I would say I’m online a lot. I see anything on net that amazes me, I start doing it. Wall graphics is my favourite. I got inspired to do so from internet only. I look out for projects close to that. A couple of months back I saw beautiful children clothes with graphics on it. I started doing it. If I see something online which I eventually like, it motivates me, inspires me to do or create same stuff. So that keeps me going. It pushes me to try different things. I don’t do same thing over and over again, but always try unique things. So Digital media is my biggest inspiration I must say.
The tough act of balancing work and family is a phase
It’s tough when your child is 3-year-old. I want to spend most of my time with my kid but also need to concentrate on my work. I am aware that all mothers go through this phase and I too am doing a decent job., managing books and spending the necessary time with my kid – because that’s what you do. Every phase of life has a purpose and my purpose right now is balancing things. Maybe a year after when my child grows a little older and I’ll have more time, and then will have the opportunity of expanding my creativity as much as I like. There are many other things that I am engaged in like doing t-shirt graphics for a brand, also working on logos. Finger crossed for the future ahead.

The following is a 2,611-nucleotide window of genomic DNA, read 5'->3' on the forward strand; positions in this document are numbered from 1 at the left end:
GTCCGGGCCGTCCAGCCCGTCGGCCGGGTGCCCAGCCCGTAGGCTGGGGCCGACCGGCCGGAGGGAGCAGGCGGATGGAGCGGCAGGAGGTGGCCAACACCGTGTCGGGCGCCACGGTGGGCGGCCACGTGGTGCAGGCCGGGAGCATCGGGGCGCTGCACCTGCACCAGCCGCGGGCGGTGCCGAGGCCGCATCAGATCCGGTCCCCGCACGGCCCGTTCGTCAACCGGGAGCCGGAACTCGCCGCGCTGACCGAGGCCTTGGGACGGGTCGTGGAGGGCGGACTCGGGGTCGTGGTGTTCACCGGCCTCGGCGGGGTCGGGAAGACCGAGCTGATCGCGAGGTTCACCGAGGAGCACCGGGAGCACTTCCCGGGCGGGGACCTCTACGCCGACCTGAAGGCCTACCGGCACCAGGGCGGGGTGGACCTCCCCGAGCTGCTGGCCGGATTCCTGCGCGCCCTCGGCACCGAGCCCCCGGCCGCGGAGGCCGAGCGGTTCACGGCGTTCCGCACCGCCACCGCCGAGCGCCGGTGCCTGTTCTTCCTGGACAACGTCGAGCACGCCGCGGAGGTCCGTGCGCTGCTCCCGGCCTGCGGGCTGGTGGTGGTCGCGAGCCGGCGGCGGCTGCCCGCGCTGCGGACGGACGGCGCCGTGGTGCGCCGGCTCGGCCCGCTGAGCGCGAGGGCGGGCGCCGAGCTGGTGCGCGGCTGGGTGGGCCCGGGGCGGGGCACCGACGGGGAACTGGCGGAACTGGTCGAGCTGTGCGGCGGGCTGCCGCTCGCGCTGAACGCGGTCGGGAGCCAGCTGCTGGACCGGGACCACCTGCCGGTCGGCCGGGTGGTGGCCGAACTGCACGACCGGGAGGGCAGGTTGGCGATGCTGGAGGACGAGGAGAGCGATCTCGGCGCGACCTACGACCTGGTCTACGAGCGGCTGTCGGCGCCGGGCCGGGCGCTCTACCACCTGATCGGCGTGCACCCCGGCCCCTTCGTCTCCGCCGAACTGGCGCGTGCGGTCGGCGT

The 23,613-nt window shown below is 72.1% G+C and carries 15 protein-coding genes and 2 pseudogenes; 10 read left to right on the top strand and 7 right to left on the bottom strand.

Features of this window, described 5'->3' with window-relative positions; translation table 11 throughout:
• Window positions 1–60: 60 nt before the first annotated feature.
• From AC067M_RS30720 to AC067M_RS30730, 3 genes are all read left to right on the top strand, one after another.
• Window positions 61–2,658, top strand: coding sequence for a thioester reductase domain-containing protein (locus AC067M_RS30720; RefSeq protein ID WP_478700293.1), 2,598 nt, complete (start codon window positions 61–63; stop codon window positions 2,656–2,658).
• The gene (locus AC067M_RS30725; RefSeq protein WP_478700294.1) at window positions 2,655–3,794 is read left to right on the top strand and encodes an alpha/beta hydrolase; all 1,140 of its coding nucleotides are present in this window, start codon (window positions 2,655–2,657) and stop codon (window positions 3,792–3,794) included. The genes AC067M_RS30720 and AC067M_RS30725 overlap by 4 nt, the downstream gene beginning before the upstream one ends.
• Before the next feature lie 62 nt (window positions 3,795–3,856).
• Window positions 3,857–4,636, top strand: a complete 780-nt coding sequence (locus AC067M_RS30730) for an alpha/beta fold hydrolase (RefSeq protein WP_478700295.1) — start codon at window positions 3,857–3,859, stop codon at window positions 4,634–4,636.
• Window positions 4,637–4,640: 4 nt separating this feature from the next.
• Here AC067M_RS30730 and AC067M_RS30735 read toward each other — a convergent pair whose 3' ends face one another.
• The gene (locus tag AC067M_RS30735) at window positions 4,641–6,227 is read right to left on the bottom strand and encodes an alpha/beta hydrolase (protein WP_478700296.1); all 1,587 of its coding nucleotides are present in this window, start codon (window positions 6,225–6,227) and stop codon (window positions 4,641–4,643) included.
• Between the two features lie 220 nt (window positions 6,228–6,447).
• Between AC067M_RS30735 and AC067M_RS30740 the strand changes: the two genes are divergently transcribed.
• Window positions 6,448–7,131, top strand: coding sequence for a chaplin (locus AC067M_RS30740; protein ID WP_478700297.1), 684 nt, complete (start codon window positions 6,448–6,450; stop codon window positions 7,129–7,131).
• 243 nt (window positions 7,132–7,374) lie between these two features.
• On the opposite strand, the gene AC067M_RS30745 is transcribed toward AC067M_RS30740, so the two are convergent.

Designing is not a gender dominated profession
It’s dominated by good designer. Talent apart, you need to be in the right place at the right time. You can’t miss any opportunity. It’s not at all a gender dominated profession. If you have the passion, you just have to go for it. And trust me people are waiting for a talented designer to be with them on board. If you have the desire, the creative thinking and the desire to express then you’ll find a way. It’s a choice you make and a risk you take.
Advice for women in the creative field
Keep learning. Keep trying. Be design driven. I have spent 14 years in this profession, but still I believe that you have to keep your heart, ears and eyes open for new learnings. And just absorb. I would say never stop learning even if you’re 50. We are artists, so everyday new designs, new innovations emerge. Let’s keep grasping.